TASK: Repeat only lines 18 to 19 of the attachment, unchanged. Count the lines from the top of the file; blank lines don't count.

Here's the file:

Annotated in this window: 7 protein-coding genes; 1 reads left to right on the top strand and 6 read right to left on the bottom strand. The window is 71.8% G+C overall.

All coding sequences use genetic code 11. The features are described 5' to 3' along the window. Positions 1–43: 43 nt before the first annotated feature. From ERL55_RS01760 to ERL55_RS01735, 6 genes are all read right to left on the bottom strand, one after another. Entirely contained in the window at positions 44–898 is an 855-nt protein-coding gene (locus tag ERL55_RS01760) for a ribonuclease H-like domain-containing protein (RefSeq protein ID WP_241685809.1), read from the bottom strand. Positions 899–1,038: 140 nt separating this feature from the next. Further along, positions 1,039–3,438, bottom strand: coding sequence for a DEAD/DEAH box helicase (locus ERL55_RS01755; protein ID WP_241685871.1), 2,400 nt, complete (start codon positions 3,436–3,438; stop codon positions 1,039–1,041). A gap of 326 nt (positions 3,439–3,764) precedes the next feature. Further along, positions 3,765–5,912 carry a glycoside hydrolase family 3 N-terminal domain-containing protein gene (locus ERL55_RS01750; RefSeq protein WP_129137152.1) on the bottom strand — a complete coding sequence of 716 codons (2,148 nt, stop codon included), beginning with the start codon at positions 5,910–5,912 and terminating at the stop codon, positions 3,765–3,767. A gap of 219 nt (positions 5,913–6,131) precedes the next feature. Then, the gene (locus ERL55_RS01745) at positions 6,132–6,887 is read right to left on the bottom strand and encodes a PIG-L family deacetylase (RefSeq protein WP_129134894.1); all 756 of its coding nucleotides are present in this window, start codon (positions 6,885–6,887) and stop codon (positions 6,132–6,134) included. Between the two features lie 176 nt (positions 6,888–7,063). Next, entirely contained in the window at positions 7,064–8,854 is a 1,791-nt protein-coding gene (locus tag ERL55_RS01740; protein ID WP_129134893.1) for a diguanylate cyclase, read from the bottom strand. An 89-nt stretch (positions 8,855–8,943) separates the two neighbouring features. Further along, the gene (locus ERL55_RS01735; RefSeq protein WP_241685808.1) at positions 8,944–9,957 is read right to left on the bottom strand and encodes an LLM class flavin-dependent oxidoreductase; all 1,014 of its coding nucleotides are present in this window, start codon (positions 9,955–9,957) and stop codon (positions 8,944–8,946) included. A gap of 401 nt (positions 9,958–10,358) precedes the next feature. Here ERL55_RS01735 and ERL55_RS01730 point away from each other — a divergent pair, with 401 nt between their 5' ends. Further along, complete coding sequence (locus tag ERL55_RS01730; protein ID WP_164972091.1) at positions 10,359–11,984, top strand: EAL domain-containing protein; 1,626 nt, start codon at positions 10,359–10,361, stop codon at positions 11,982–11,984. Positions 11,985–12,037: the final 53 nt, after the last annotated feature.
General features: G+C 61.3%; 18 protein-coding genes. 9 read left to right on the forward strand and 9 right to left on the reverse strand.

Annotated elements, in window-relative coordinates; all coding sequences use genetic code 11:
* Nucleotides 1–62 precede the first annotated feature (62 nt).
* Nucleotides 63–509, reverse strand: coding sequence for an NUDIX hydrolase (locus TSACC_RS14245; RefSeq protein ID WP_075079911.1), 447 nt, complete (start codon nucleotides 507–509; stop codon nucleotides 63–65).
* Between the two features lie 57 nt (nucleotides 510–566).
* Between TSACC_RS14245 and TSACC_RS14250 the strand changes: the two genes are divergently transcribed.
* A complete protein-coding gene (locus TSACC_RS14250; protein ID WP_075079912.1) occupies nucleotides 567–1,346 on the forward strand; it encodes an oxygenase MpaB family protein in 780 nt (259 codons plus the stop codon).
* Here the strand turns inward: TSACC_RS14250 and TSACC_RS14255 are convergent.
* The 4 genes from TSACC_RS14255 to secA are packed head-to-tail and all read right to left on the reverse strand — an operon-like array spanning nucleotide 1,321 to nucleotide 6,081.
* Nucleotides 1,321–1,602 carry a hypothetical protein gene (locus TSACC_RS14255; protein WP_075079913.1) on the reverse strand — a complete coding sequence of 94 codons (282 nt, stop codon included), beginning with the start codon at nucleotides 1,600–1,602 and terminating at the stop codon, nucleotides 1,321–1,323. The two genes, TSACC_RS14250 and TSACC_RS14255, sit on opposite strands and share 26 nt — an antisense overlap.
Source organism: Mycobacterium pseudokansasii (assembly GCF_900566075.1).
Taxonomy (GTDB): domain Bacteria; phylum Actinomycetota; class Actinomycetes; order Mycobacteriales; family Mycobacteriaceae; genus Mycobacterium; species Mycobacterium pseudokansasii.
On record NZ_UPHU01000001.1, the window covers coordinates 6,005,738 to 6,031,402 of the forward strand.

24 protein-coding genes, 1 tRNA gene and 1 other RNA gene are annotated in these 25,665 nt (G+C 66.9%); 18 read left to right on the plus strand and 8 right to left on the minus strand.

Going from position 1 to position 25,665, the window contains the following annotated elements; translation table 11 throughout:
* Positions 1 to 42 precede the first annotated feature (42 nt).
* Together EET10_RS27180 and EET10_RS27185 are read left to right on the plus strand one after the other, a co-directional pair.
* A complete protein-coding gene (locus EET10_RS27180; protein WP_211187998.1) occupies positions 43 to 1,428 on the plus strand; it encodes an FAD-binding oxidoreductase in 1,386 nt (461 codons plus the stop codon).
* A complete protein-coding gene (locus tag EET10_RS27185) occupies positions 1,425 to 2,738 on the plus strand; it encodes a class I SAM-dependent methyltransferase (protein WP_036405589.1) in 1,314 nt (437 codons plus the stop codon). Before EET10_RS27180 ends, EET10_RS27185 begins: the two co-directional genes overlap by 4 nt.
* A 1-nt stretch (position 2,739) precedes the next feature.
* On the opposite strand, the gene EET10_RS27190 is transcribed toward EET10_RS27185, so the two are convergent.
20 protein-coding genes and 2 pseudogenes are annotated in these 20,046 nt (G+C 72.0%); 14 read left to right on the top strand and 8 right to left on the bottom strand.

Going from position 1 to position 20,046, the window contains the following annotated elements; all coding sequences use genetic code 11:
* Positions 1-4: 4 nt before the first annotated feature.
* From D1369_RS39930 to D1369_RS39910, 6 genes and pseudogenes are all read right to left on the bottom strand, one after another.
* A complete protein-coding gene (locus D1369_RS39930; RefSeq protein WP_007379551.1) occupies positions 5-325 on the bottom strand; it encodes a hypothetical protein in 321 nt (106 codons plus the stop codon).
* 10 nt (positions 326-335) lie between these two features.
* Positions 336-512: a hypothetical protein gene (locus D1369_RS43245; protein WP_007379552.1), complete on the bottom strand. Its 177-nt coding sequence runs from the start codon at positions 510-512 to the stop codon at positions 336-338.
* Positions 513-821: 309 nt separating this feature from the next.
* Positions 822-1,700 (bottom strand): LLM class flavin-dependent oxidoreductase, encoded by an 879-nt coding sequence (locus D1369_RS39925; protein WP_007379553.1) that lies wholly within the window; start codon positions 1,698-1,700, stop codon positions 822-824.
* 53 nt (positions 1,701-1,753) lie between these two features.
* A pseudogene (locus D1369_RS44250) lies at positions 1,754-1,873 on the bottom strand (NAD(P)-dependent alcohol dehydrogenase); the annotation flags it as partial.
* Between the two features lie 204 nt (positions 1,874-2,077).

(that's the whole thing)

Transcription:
* Positions 1 to 42 precede the first annotated feature (42 nt).
* Together EET10_RS27180 and EET10_RS27185 are read left to right on the plus strand one after the other, a co-directional pair.